New Historian


Thomas More

<![CDATA['Utopia' by Thomas More stands as one of the most influential and ambiguous works of political theory. Its title has been adopted into the English language as representative of a perfect society or place. The description of a completely imagined world was far ahead of its time, and essentially inspired a whole host of utopian and dystopian literature. Even today, the meaning of the work is debated as academics try to pinpoint exactly what More was trying to express. Thomas More is inextricably linked to the Renaissance. He was very much an example of the period's humanist tradition, and one of its most influential figures. He was born in 1478 and educated at Oxford University. He built a reputation as an extremely competent lawyer, while also becoming a well respected historian, philosopher and writer. Alongside Utopia, he also wrote a History of King Richard III and several works on religion and the Church. In 1518 he entered the service of Henry VIII, becoming the Chancellor of England in 1529. This time working for Henry highlights one of the greatest dilemmas in More's life. More was a deeply religious Catholic, to the extent that he followed monastic practices such as extended prayer and fasting, despite not being a monk himself. More's employment for the king came at the time of the Protestant Reformation of the Catholic Church throughout Europe. The process started by Martin Luther in Germany in 1517, soon spread to England. Henry decided that it would be beneficial for him to break from Vatican control, so he could divorce his wife, Catherine of Aragon. The Act of Supremacy made Henry the head of the Church of England in 1534. More, who had campaigned against the Reformation since its beginning, refused to attend the wedding of Henry to his new wife, Anne Boleyn. This ultimately led to More's execution for treason in 1535, despite having personally disproved the fabricated charges bought against him. Similar to Plato's Republic, Utopia takes the form of a fictional philosophical conversation. The first book, Dialogue of Counsel, is a discussion between More, Peter Giles (a humanist thinker) John Morton (Cardinal of England) and a world traveller called Raphael Hythloday. The men debate the worth of providing counsel to a prince, and the difficulties in changing people's preconceptions. The second book, 'Discourse on Utopia,' has Hythloday describe the Utopian civilisation in great detail. Among the most significant details are equal rights for men and women, an absence of private property, and great prosperity. Utopia is a society that has no real class distinctions, tolerates all religious beliefs and has little inclination for war. Hythloday describes Utopia as superior to any European country, something the men debate without reaching a definite conclusion. It is never clear in the book whether More is an advocate for the Utopian society. The title he chose comes from a Greek word which means both 'good place' and 'nowhere.' This double meaning is probably intentional, with the suggestion that such a place does not exist important. The characters debate the merits of a society run by philosophers, as is the case in Utopia. No conclusions are reached, but the suggestion would seem to be that this is an impossible ideal. The changes that would be needed to achieve a society in Europe similar to Utopia could never happen, as the fabric of society could never be adequately changed. Utopia is perhaps best viewed as a means to start a debate. It deliberately describes a world that would have been completely alien to its readers. No conclusions are made as to whether Utopia is better or worse than sixteenth century Europe. The point seems to be that readers think about the Utopian society as a point of comparison to evaluate their own.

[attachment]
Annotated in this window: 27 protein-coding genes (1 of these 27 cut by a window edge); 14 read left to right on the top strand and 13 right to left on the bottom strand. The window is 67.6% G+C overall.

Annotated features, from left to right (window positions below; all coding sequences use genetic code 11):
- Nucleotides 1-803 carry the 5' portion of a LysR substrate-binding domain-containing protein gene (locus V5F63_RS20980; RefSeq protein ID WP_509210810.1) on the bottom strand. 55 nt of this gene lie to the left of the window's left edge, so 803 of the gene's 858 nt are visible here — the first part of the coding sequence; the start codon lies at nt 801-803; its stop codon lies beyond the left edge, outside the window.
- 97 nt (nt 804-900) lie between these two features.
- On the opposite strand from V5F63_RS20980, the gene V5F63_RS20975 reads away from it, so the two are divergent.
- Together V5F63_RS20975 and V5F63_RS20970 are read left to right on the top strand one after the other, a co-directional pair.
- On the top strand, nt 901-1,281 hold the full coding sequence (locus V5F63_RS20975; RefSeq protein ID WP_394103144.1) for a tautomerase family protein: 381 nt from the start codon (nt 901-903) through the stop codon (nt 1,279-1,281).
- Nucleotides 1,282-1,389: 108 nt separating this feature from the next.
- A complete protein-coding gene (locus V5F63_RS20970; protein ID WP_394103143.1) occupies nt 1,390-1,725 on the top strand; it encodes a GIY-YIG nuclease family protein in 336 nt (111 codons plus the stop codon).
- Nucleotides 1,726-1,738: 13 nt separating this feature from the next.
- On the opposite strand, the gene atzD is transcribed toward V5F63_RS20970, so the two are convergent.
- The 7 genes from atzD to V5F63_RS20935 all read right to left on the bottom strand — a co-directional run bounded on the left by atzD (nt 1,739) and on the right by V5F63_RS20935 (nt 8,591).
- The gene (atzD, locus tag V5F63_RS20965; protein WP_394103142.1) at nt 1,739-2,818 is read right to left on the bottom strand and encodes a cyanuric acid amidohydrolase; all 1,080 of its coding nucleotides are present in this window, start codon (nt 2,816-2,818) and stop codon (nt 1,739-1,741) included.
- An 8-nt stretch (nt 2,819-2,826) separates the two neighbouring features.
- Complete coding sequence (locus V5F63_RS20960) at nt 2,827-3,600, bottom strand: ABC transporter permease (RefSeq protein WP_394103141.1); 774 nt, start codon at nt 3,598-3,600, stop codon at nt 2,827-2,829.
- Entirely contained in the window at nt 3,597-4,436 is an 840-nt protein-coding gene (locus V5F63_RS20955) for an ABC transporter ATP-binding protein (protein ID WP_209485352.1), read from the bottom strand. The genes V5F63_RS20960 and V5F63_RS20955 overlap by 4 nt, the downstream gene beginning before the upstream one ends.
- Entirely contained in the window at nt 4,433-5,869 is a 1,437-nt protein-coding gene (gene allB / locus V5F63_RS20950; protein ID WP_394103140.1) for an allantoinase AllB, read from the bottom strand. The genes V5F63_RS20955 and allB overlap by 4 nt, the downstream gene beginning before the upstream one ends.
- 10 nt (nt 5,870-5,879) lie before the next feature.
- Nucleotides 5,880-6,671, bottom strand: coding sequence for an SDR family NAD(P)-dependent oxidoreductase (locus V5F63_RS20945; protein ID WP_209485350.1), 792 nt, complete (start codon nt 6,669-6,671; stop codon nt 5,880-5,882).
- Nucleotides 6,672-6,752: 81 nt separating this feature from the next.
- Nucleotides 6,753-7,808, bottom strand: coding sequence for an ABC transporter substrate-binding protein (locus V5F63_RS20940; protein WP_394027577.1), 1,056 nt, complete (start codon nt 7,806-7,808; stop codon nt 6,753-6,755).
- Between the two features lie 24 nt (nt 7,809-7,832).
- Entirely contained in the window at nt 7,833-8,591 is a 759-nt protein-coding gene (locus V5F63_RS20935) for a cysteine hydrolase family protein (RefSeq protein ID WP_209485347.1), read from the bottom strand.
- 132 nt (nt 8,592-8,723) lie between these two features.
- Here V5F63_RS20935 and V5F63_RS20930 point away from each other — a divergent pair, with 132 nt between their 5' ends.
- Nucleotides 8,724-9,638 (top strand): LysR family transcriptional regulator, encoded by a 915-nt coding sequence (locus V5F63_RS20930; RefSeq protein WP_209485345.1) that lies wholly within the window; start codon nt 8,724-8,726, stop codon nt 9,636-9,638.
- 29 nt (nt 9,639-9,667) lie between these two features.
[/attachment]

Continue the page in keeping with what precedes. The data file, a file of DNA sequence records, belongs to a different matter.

Related Books

Vol. 1Vol. 1
by Thomas More

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